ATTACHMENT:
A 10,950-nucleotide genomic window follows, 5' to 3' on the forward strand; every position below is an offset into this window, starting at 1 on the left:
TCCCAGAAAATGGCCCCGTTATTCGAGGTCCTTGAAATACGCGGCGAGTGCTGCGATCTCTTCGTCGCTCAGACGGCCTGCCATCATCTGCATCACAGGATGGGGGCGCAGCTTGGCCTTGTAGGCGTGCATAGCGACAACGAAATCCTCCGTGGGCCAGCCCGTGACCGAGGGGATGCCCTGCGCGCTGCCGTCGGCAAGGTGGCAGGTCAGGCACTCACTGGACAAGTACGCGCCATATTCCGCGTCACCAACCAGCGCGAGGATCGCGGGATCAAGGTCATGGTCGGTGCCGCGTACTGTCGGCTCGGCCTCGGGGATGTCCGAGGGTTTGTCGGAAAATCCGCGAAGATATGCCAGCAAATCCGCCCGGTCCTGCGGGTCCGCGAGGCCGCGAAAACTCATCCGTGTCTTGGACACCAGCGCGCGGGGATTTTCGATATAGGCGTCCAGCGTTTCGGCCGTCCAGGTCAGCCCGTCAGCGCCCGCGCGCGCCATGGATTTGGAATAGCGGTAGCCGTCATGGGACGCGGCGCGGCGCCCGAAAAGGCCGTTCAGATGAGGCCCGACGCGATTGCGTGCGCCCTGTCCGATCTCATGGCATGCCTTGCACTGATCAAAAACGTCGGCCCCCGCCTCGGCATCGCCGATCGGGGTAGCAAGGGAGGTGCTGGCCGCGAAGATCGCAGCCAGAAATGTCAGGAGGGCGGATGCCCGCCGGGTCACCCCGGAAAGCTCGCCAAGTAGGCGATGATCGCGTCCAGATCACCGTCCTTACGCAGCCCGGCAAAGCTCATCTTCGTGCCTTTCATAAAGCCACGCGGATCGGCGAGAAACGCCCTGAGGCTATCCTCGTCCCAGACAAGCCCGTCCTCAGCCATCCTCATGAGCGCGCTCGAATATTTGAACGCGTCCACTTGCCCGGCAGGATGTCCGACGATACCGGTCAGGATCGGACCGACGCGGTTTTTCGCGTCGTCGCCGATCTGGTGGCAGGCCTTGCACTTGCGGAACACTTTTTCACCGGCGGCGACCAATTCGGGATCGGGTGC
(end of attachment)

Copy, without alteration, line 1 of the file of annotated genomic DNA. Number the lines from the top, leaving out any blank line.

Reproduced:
A 10,950-nucleotide genomic window follows, 5' to 3' on the forward strand; every position below is an offset into this window, starting at 1 on the left: